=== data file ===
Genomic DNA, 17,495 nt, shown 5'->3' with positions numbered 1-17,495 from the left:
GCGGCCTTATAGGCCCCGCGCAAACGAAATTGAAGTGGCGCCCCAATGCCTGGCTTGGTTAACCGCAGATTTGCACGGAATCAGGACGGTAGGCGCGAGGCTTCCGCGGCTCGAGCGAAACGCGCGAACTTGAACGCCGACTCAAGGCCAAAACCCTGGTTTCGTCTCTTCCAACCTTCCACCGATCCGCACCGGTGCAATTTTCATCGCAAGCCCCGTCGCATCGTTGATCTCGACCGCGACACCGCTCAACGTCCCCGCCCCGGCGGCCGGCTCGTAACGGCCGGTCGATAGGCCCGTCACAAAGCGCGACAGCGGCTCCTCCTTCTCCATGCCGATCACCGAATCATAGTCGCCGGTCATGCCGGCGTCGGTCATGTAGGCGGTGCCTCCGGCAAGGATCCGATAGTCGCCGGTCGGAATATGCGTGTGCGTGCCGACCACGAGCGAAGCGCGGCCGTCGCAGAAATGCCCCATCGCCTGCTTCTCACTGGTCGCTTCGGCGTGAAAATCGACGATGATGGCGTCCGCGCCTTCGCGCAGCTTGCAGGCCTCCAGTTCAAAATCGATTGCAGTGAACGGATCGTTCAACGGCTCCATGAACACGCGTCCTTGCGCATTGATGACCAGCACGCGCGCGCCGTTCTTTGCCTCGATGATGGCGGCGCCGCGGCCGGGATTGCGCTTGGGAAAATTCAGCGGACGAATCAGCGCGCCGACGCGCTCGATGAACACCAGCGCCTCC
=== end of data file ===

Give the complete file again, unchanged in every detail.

Genomic DNA, 17,495 nt, shown 5'->3' with positions numbered 1-17,495 from the left:
GCGGCCTTATAGGCCCCGCGCAAACGAAATTGAAGTGGCGCCCCAATGCCTGGCTTGGTTAACCGCAGATTTGCACGGAATCAGGACGGTAGGCGCGAGGCTTCCGCGGCTCGAGCGAAACGCGCGAACTTGAACGCCGACTCAAGGCCAAAACCCTGGTTTCGTCTCTTCCAACCTTCCACCGATCCGCACCGGTGCAATTTTCATCGCAAGCCCCGTCGCATCGTTGATCTCGACCGCGACACCGCTCAACGTCCCCGCCCCGGCGGCCGGCTCGTAACGGCCGGTCGATAGGCCCGTCACAAAGCGCGACAGCGGCTCCTCCTTCTCCATGCCGATCACCGAATCATAGTCGCCGGTCATGCCGGCGTCGGTCATGTAGGCGGTGCCTCCGGCAAGGATCCGATAGTCGCCGGTCGGAATATGCGTGTGCGTGCCGACCACGAGCGAAGCGCGGCCGTCGCAGAAATGCCCCATCGCCTGCTTCTCACTGGTCGCTTCGGCGTGAAAATCGACGATGATGGCGTCCGCGCCTTCGCGCAGCTTGCAGGCCTCCAGTTCAAAATCGATTGCAGTGAACGGATCGTTCAACGGCTCCATGAACACGCGTCCTTGCGCATTGATGACCAGCACGCGCGCGCCGTTCTTTGCCTCGATGATGGCGGCGCCGCGGCCGGGATTGCGCTTGGGAAAATTCAGCGGACGAATCAGCGCGCCGACGCGCTCGATGAACACCAGCGCCTCC